IU Kelley | Mr. Advertising Guy
GMAT 650, GPA 3.5
Harvard | Mr. Big 4 To Healthcare Reformer
GRE 338, GPA 4.0 (1st Class Honours - UK - Deans List)
Harvard | Mr. Bomb Squad To Business
GMAT 740, GPA 3.36
Duke Fuqua | Mr. IB Back Office To Front Office/Consulting
GMAT 640, GPA 2.8
Harvard | Mr. Comeback Kid
GMAT 770, GPA 2.8
Yale | Mr. Lawyer Turned Consultant
GMAT 730, GPA 3.7
Wharton | Ms. Strategy & Marketing Roles
GMAT 750, GPA 9.66/10
Harvard | Mr. Tech Risk
GMAT 750, GPA 3.6
Chicago Booth | Mr. Whitecoat Businessman
GMAT 740, GPA Equivalent to 3(Wes) and 3.4(scholaro)
MIT Sloan | Ms. Digital Manufacturing To Tech Innovator
GMAT 720, GPA 3.4
Chicago Booth | Mr. Mexican Central Banker
GMAT 730, GPA 95.8/100 (1st in class)
Harvard | Mr. Billion Dollar Startup
GRE 309, GPA 6.75/10
Cornell Johnson | Mr. Healthcare Corporate Development
GMAT 740, GPA 3.5
Columbia | Mr. Developing Social Enterprises
GMAT 750, GPA 3.75
Rice Jones | Mr. Tech Firm Product Manager
GRE 320, GPA 2.7
Yale | Mr. Education Management
GMAT 730, GPA 7.797/10
Columbia | Mr. Neptune
GMAT 750, GPA 3.65
Darden | Ms. Education Management
GRE 331, GPA 9.284/10
Columbia | Mr. Confused Consultant
GMAT 710, GPA 3.2
Harvard | Ms. 2+2 Trader
GMAT 770, GPA 3.9
Harvard | Mr Big 4 To IB
GRE 317, GPA 4.04/5.00
Stanford GSB | Ms. Engineer In Finance – Deferred MBA
GRE 332, GPA 3.94
Chicago Booth | Mr. Corporate Development
GMAT 740, GPA 3.2
UCLA Anderson | Mr. Second Chance In The US
GMAT 760, GPA 2.3
Harvard | Ms. Big 4 M&A Manager
GMAT 750, GPA 2:1 (Upper second-class honours, UK)
Harvard | Mr. Harvard 2+2, Chances?
GMAT 740, GPA 3.2
Wharton | Ms. Negotiator
GMAT 720, GPA 7.9/10

An MIT MBA Attracts $73.9 Million in Funding

Freddy Kerrest co-founded Okta with a former Salesforce colleague

Freddy Kerrest co-founded Okta with a former Salesforce colleague

Freddy Kerrest, 36, follows a simple mantra for entrepreneurial success: Love what you do, know it well, and don’t do it alone. This simple approach enabled Kerrest to find his niche and turn it into multi-million dollar startup Okta, the first cloud-based identity management system.

Kerrest always knew he wanted to launch a software-focused venture. He had 15 years of industry experience and found validation in helping businesses discover software-based solutions to key problems. In fact, Kerrest advises aspiring MBA entrepreneurs to solve a problem they are passionate about. “If you’re doing what you love, then it will get you through a lot of the tougher times,” he says.

Fortunately, Kerrest found what he loved to do as an undergraduate studying computer science at Stanford. But he didn’t land on the idea for Okta until nearly a decade later–after putting his business development career at Salesforce.com on hold to pursue an MBA at MIT’s Sloan of Management. During Kerrest’s second year at MIT, he reconnected with Todd McKinnon, a former Salesforce.com colleague. The two discussed the problems people had with managing usernames and passwords on their home computers. But Kerrest and McKinnon soon concluded that the problem was much larger than that. Enterprises trying to manage access for hundreds of people across multiple applications needed a seamless solution. Kerrest saw a big market with potential for scalability and growth. The two decided to start an enterprise software company built around a cloud-based identity management platform. It would allow businesses to securely manage access to all of their on-demand applications within a single space. The idea evolved into Okta.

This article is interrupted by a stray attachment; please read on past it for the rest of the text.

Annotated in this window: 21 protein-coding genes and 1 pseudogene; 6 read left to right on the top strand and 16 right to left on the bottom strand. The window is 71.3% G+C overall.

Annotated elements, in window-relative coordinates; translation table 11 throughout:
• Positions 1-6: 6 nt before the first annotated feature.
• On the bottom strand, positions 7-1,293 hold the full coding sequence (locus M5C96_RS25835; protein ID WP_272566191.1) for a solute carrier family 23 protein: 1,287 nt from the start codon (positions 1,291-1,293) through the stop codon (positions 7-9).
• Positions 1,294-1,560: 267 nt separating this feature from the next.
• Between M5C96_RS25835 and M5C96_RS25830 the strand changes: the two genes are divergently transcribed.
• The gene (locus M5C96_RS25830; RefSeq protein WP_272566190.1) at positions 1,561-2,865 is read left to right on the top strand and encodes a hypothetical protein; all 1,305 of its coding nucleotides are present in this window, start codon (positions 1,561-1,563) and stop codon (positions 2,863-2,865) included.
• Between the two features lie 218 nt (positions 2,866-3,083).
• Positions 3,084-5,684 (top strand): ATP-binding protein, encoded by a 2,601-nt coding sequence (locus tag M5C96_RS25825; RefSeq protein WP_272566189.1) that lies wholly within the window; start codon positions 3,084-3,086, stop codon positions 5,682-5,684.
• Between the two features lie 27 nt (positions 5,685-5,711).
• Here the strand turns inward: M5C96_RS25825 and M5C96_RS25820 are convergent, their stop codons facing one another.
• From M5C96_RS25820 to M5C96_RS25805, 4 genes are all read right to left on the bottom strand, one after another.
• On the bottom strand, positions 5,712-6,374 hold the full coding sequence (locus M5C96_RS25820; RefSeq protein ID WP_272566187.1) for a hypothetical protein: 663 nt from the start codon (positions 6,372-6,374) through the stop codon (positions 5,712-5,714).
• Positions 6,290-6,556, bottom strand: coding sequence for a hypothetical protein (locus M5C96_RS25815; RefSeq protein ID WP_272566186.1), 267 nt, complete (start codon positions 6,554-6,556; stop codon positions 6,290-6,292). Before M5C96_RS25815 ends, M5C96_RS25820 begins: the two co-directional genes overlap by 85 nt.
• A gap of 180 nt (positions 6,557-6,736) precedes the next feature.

The process wasn’t all forward motion. Kerrest and McKinnon went through a “courting” process to make sure they were a good co-founder fit. After weeks of working on a business plan, a financial model, and talking to potential customers together, Kerrest knew he had found the right partner. They started building out their business.

Kerrest graduated from MIT on a Saturday in 2009. The following Monday, he and McKinnon were working full-time in Okta’s first office in San Francisco. Four years later, Okta has raised a whopping $79.3 million and signed up big name customers such as Eventbrite, Groupon, LinkedIn, and HubSpot. Kerrest doesn’t see his company slowing down anytime soon. “We’re still obviously very bullish on our prospects,” he says. “I joke with the dean at MIT Sloan and the guy who runs the entrepreneur center that when we do go public and we get that picture of us ringing the bell, I’ll make sure they get autographed copies,” he laughs.

Kerrest says that it’s these types of friendships with faculty and alumni that made his experience at MIT Sloan so valuable. Today he still trades strategies with former classmates and even exchanges holiday cards with several of his professors. Kerrest believes that joining the MIT Sloan ecosystem was one of the best decisions he ever made in his academic career.

“Going to MIT was a fantastic experience, and I have nothing but great things to say,” Kerrest says. “I feel more allegiance to MIT for the two years I spent in business school than I do to Stanford for my four years of undergrad, because I professionally developed a lot more when I went to business school. This is a really good program because it’s focused on practicals like nuts and bolts. Reading business cases is one thing, but MIT helped me understand how to pick a market, find a co-founder, and navigate law in entrepreneurship. If I had to do it all over again, I would certainly do the exact same thing.”

DON’T MISS: Poets&Quants’ Top 100 MBA Startups or The Top 20 B-Schools for Entrepreneurship or The Top Investors in MBA Startups